Directed by Ken Parks for the Norris Center for the Performing Arts, The 39 Steps adapted by Patrick Barlow and based on the novel by John Buchan and the eponymous movie by Alfred Hitchcock, presents an incredibly staged story of love and espionage.
Few actors ruled the big and small screen with such vigor during the 1970s as William Devane. Using his classically handsome Irish features to embody parts best described as "Ivy League menace," Devane hasn't stopped working since making his film debut in 1967.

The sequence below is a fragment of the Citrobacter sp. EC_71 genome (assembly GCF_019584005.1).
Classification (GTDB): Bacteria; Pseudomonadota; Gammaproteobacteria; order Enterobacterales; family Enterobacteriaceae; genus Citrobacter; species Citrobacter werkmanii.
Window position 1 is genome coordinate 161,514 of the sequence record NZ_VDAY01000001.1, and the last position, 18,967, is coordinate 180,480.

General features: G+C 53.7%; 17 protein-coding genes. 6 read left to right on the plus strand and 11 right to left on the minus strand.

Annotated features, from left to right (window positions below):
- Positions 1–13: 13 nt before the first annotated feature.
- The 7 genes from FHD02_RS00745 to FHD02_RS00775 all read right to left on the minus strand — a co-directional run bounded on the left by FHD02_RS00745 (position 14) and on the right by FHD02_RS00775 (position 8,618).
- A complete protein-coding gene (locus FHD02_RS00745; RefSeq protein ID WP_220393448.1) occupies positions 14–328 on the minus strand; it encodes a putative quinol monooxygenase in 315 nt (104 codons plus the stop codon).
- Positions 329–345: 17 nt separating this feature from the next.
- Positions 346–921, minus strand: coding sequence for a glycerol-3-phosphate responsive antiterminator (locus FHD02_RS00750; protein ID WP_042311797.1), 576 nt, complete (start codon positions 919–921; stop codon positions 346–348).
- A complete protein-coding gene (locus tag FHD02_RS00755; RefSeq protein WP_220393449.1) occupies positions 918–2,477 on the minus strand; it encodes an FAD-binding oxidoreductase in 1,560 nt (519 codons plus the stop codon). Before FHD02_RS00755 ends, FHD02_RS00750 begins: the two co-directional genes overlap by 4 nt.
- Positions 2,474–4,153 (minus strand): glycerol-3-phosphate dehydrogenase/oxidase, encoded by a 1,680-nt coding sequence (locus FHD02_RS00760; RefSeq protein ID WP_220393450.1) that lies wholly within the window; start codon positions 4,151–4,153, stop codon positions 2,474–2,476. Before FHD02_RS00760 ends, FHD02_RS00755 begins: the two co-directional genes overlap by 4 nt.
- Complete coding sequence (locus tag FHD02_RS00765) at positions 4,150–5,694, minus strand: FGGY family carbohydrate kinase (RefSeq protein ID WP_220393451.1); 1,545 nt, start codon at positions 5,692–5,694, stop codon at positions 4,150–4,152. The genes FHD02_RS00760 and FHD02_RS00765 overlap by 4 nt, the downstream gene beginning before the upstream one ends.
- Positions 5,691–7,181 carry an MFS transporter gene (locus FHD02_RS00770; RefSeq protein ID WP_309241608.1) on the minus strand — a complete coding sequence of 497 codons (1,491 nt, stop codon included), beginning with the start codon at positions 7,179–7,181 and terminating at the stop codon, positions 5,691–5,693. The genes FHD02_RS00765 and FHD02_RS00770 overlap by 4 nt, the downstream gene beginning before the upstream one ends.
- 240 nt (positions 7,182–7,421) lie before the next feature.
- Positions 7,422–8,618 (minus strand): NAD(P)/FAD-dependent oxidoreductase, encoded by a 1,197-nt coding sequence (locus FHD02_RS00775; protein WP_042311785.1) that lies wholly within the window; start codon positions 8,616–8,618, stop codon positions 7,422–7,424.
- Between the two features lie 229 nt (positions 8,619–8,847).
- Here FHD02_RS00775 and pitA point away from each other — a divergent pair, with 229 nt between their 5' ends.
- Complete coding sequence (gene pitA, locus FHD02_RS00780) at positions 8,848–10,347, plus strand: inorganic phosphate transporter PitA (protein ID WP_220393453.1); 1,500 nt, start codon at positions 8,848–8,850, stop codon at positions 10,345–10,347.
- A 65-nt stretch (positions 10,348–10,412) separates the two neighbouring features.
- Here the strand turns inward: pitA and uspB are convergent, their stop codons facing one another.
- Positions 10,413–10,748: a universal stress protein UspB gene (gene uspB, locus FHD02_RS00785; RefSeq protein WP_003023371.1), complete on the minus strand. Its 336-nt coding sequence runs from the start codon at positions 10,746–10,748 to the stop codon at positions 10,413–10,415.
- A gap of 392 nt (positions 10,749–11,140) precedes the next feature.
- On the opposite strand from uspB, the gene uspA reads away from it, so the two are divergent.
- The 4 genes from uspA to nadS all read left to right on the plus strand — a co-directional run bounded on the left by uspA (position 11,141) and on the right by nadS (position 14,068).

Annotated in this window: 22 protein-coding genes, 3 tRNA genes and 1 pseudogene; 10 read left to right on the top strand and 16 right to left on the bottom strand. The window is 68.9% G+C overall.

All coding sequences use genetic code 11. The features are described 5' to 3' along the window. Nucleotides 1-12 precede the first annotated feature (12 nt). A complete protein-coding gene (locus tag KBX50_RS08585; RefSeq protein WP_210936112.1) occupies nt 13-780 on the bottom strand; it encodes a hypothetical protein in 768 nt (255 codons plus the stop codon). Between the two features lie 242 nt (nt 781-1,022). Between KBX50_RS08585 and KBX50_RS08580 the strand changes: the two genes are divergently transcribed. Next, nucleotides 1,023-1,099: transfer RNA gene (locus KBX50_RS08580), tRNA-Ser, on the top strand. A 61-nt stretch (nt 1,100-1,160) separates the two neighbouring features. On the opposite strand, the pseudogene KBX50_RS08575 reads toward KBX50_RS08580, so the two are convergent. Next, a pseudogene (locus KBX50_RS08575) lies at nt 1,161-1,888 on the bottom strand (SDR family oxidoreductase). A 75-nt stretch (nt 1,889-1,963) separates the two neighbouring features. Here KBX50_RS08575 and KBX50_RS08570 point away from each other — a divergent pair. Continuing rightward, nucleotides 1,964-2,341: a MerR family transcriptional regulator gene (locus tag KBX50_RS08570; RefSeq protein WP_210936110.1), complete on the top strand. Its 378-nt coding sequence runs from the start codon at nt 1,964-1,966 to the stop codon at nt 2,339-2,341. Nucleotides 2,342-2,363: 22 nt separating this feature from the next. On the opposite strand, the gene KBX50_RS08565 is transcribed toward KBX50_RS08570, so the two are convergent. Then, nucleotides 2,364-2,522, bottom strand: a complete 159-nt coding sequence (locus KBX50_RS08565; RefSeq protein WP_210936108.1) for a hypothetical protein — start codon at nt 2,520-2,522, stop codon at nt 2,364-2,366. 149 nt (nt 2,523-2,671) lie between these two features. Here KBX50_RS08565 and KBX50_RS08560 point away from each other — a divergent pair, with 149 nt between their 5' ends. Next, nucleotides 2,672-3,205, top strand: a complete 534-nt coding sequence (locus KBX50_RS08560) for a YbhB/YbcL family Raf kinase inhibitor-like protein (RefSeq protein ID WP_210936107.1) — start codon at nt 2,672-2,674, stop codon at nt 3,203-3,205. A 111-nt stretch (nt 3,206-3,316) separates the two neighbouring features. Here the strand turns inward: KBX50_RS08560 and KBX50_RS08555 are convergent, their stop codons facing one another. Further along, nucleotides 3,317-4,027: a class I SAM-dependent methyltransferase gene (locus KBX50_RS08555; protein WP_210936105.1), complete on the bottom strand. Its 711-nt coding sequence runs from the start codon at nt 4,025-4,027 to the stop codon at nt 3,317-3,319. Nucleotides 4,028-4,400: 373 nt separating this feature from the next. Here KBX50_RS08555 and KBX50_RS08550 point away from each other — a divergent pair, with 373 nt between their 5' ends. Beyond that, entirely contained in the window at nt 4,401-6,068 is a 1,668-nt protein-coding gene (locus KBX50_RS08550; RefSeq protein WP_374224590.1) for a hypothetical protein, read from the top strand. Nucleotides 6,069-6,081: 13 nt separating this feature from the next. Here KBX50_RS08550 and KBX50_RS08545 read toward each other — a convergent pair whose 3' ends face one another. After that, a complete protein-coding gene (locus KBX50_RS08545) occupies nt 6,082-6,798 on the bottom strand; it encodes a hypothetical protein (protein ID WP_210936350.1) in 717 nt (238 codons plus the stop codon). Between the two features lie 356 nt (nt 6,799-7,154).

"It's just me and the clock. It's up to me to keep the pulse going. The musicians don't know how far off or ahead they may be at any given time. The burden is on the conductor to make sure everything is lining up correctly."
It would seem that after decades of derision, film scores are finally beginning to take their place as true descendants of opera, and they are now appreciated by not only film fans but concertgoers as well.
August 13 marks the birthday of virtuoso director, Sir Alfred Hitchcock. To honor Mr. Hitchcock, the man who inspired my adoration of film, I would like to recount my peculiar relationship with the Master of Suspense.
Black was alternately eccentric, passionate, grounded and fascinating during our chat, her obvious intelligence shining through the entire proceedings. She remains one of my favorite conversations during nearly twenty years of doing interviews.